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John’s Leaner Sidecar Combination – Homemade Project

1975 Spirit Eagle Leaner Side Car with 2011 Triumph Rocket

Specs:


Bike Make/Model


2011 Triumph Rocket

 

Make/Model and Details of Sidecar Tub – Fibreglass, Aluminum (aluminium) Wrapped, Steel Sheet Wrapped etc


1975 Spirit Eagle Fibreglass Side Car

 

Sidecar Tub Design – Tandem/Single


Single Passenger

 

Sidecar Frame Type and Measurements – (Square/Round Tubing, Aluminium/Steel)


Round Steel Tubing

1975 Spirit Eagle Leaner Side Car with 2011 Triumph Rocket

1975 Spirit Eagle Leaner Side Car with 2011 Triumph Rocket

1975 Spirit Eagle Leaner Side Car with 2011 Triumph Rocket

 

Rear Mount Ground Clearance Measurement


 

Front Mount Ground Clearance Measurement


 

Motorcycle Sub-chassis Details (Square/Round Steel Tubing, Aluminum etc) and Attachment to Motorcycle (High Tensile steel, lock nuts etc)


Custom Sub-chassis

1975 Spirit Eagle Leaner Side Car with 2011 Triumph Rocket

 

Total Width of Combination Lean-in


 

Total Width of Combination Lean-out


 

Distance Between Sidecar and Bike


 

Sidecar Tire (tyre) Speed, Weight Rating


 

Sidecar Rim Details, Diameter, Rim Width etc


 

Suspension Type (Shock Absorber/Swing arm/Torsion) on Sidecar Wheel


Swing Arm Coilover Spring Shock Absorber

1975 Spirit Eagle Leaner Side Car with 2011 Triumph Rocket

1975 Spirit Eagle Leaner Side Car with 2011 Triumph Rocket

 

Pivot Attachment to Motorcycle, (Rose Bush, Heim Joint, Rod End etc)


Heim Joint Rod Ends

 

Sidecar Brake Details (if fitted), Drum/Disc, Plumbed to Motorcycle Rear or Front Brake Cylinder


 

Modifications/Adjustments During the Build


 

Photos of the End Product


 

1975 Spirit Eagle Leaner Side Car with 2011 Triumph Rocket

1975 Spirit Eagle Leaner Side Car with 2011 Triumph Rocket

I wonder who is enjoying the ride more?

1975 Spirit Eagle Leaner Side Car with 2011 Triumph Rocket

1975 Spirit Eagle Leaner Side Car with 2011 Triumph Rocket

1975 Spirit Eagle Leaner Side Car with 2011 Triumph Rocket

What an amazing build.

Most leaners have the pivot mounts on the bikes centreline, your’s however appears to be off set toward the sidecar.

Perhaps you could write something for your page, to explain why you chose this, how it rides, whether this causes issues or performs well.

Anyway, amazing job and I can’t wait for some measurements, tube size, extra details etc. Have an amazing day. Dave

 

Hi Dave, yes I figured the non central line installation would raise an eyebrow.

But, from an engineering standpoint, if you follow the force vectors that apply from the sidecar to the motorcycle, the slight offset is relatively insignificant.

The majority of load is a huge moment/twist that pushes the rear tire to the left and pulls the front wheel to the right. That would be true for any sidecar. The real issue is the amount of lean that the Pivot Point has, so the lower the pivot points are to the ground, the better. I offset the front pivot mount further outboard than the rear pivot mount.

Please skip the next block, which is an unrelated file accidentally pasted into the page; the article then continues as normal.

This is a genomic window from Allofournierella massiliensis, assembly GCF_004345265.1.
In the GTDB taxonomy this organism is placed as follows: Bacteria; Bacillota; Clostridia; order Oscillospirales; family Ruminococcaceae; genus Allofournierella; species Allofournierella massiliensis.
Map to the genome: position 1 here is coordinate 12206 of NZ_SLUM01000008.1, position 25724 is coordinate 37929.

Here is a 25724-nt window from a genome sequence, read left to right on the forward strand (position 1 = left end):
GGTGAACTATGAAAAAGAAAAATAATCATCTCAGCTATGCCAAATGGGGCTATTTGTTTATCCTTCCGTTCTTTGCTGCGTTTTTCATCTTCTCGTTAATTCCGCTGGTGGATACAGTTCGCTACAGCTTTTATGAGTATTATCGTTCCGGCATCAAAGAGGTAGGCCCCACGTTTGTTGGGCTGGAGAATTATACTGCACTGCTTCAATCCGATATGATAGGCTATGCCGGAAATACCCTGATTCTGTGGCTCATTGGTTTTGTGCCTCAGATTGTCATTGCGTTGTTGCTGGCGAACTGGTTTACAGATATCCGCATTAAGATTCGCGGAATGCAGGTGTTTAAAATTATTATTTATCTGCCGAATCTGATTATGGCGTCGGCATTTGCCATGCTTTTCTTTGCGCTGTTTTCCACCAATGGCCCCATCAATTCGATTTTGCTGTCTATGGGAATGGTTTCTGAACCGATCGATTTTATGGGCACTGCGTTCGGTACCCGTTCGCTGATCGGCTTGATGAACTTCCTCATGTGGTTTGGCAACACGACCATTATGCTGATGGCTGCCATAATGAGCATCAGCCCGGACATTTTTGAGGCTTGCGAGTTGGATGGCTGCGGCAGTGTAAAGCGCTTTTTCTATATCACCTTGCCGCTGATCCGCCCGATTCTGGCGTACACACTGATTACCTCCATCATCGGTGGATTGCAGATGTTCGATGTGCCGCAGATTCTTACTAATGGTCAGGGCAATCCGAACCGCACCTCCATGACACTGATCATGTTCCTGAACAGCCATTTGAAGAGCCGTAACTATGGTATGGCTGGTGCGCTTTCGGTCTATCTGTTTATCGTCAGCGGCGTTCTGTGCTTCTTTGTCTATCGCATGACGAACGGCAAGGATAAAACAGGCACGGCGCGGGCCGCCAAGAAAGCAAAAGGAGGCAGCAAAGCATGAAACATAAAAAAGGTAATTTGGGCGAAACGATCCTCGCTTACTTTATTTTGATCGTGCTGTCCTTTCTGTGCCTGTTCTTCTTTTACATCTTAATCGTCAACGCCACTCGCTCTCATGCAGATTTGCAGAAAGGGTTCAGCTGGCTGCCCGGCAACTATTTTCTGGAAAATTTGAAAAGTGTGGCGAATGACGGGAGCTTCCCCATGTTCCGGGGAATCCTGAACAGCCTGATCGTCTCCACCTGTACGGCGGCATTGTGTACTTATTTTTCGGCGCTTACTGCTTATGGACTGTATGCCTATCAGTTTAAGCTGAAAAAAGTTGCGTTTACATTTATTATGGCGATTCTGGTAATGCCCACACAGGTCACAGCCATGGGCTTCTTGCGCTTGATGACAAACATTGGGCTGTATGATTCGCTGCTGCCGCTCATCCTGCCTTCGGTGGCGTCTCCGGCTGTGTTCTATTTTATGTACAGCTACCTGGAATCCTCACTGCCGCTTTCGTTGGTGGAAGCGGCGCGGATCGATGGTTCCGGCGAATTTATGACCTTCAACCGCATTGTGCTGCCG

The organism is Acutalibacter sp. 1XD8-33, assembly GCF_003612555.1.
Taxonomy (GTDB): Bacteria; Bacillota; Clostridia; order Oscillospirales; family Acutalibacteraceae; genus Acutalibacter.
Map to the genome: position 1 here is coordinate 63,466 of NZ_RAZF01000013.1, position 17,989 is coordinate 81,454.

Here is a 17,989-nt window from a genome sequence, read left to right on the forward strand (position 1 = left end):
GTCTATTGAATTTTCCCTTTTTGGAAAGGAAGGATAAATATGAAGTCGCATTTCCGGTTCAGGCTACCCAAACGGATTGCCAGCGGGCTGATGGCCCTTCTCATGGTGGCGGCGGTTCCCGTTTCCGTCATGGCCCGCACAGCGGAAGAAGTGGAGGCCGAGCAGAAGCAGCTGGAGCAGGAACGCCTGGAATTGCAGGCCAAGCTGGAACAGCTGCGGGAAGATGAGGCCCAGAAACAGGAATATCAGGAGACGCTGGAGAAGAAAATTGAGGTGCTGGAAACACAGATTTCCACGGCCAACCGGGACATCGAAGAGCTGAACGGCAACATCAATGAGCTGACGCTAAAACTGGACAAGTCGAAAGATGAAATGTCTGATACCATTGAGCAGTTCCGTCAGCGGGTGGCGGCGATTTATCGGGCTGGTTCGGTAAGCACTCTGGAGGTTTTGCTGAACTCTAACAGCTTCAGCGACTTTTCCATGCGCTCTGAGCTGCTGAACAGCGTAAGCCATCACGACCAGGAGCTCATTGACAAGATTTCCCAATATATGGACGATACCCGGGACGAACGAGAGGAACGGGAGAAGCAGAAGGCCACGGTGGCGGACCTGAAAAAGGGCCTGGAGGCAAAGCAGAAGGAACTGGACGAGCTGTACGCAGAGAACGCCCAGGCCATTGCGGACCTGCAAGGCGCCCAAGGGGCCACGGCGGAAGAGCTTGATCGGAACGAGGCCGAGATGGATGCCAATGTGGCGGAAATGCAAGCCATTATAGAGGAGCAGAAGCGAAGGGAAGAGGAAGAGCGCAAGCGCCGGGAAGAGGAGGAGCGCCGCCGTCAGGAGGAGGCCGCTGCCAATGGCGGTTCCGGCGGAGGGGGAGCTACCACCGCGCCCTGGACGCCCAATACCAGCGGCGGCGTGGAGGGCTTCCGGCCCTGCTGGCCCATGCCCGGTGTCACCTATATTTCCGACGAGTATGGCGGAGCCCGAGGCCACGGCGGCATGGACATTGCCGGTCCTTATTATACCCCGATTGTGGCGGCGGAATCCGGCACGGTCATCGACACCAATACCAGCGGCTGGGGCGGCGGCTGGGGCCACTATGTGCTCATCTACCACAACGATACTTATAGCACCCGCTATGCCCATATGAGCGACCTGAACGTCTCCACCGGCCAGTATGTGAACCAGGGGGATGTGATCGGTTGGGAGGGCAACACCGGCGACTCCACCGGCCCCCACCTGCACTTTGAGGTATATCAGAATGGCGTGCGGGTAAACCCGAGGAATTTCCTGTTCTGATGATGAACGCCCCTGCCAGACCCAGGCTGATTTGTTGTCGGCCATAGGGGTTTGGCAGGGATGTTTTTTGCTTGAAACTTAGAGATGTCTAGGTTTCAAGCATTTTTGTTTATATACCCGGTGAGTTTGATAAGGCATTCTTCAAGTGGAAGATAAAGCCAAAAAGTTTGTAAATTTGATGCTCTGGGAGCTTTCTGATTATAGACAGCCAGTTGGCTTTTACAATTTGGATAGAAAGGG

I don’t think that is a significant issue, though it does tend, theoretically, to toe in as the sidecar moves up and down over bumps, independent of the bike. I found no problems driving it.

I think the bigger concern is the frame and the attachment points, and whether the frame can handle the load. So it is more important to find the best way to transfer the load to the frame in the bike then it is to worry about getting in the Centerline of the bike.

Again remember the primary load is the big dead weight hanging off the right hand side of the bike: doesn’t matter where you attach it, the force vectors are the same. So I’ll be happy to draw up some diagrams about what I did.

I think the biggest issue I’m having with this ride is that the sidecar is designed for a much smaller bike and in order for me to connect it, I had to have the sidecar wheel further in front of the rear wheel than is optimal. That translates to more  side load on the front wheel, especially when going slow with a load. I bet I could not resolve the geometry on the frame without significant modifications, which I did not want to do. But that is what you get with a 40 year old sidecar.

I know that’s a lot of explanation and I’ll be happy to type it up in a more cohesive fashion later. Thought you would like to hear my ramblings.

Also, really cool project page! Thank you so much. John

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Haul N Ride website was created to explore Innovation and Human Creativity with a focus on Interesting, Rare and Unusual Motorcycles and Accessories. Haul N Ride welcomes the sharing of projects and ideas, creating an enjoyable and educational online resource. We like to hear from readers so please leave a comment below and let us know if this post helped you or if you have any questions.

Thank you for visiting Haul N Ride. Dave

 

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